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Why the Obama Administration is not the Stasi

big barryThe Obama Administration is not the Stasi. After all, the Stasi notoriously created a nation-state of informants.

Instead of pesky informants, the Obama Administration prefers the “hoovering” of all electronic data, foreign and domestic, as well as the use of drones to spy on the citizenry. (And what does a drone do in such cases? It’s one of a million surveillance cameras, only it’s in the sky instead of on the ground.)

But rest assured, Barack “The Surveiller” Obama has made the determination with regards to your privacy and these programs are well worth the intrusion into every corner of the American life. It’s a small price to pay.

(The problem isn’t that these things are illegal; the problem is that they are legal.)

Send lawyers, drones, and money. It’s for your own good.

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Reeducating Nadler

Has Rep. Jerrold Nadler (D-NY) been assimilated?

Here is Nadler as of Thursday:

Rep. Jerrold Nadler, a New York Democrat, disclosed on Thursday that during a secret briefing to members of Congress, he was told that the contents of a phone call could be accessed “simply based on an analyst deciding that.”

If the NSA wants “to listen to the phone,” an analyst’s decision is sufficient, without any other legal authorization required, Nadler said he learned. “I was rather startled,” said Nadler, an attorney and congressman who serves on the House Judiciary committee.

Here is Nadler—maybe—via his mouthpiece, today:

James Owens, a spokesman for Nadler, provided a statement on Sunday morning, a day after this article was published, saying: “I am pleased that the administration has reiterated that, as I have always believed, the NSA cannot listen to the content of Americans’ phone calls without a specific warrant.” Owens said he couldn’t comment on what assurances from the Obama administration Nadler was referring to, and said Nadler was unavailable for an interview.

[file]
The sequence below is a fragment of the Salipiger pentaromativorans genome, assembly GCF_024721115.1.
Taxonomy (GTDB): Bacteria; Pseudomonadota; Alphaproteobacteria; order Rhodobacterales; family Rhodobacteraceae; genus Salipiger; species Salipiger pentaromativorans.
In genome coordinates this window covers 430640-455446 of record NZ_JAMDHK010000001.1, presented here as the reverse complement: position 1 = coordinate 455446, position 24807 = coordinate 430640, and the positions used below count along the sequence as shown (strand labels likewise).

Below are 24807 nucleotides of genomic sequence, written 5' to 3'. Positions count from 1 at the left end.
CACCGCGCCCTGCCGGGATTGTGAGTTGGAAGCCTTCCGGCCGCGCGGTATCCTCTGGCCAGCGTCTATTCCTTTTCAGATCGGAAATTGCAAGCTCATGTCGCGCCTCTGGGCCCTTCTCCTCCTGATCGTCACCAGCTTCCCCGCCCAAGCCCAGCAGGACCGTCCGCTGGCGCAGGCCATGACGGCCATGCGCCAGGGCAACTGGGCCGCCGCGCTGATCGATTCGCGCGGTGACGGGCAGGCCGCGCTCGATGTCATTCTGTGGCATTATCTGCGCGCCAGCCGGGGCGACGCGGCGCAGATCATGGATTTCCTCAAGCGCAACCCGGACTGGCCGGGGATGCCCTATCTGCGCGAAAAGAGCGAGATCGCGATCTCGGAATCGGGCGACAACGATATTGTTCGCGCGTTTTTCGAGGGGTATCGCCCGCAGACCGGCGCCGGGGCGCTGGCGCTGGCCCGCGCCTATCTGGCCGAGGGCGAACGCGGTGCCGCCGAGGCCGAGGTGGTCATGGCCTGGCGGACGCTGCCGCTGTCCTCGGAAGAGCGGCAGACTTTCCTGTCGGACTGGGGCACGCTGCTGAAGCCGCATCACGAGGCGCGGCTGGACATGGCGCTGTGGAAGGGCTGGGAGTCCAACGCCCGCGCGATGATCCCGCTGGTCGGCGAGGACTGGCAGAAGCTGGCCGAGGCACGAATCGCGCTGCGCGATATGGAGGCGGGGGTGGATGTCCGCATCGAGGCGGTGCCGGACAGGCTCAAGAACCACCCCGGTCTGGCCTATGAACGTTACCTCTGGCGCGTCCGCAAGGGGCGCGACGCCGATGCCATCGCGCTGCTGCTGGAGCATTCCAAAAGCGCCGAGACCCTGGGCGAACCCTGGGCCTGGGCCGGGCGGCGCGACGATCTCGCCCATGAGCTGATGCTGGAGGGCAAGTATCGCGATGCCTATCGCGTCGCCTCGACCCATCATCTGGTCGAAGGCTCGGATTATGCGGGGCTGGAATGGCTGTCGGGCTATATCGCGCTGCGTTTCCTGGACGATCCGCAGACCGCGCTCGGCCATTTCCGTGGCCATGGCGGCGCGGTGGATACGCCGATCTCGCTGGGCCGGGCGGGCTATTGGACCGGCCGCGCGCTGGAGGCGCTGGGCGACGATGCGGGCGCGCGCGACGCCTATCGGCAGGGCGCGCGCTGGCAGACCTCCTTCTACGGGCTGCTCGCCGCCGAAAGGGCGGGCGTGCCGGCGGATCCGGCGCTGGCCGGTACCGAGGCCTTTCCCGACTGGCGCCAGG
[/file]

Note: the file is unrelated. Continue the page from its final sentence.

So who are we to believe: Nadler, who says an analyst can serve as the decision authority on a listen-in, or the Nadler rep who toes the Administration line but contradicts his boss’s statement?

For the touchy-feely and gullible crowd, the President’s chief offers that Obama does not “feel” American’s privacy has been violated. (In related news from the annals of communism, Chairman Mao, Uncle Joe, and Pol Pot all “felt” they were exemplary leaders.)

Given the massive amount of information that can be held on a thumb drive (and that multiple thumb drives may be in play; you can get a 32 gig thumb drive for less than twenty bucks), is Glenn Greenwald just waiting for the right time to make a liar of (almost) everyone?

The surveillance state’s massive credibility problem

The surveillance state is simply not credible as the basic assertion of the watchers/gatherers appears to be this: “good” Americans are wholly surveilled while their privacy remains intact. Or, in some sort of paradox that makes sense only to the watchers and gatherers, we are monitored but free.

From the Washington Post comes the story of a leaker trying to do some damage repair:

The White House, the NSA and the Office of the Director of National Intelligence declined to comment on the record for this article. A senior intelligence official agreed to answer questions if not identified.

So based on the above, we likely have authorized leaks from an unidentified source. What’s comes next? The unnamed source’s plea for trust, naturally. Here’s what the leaker says: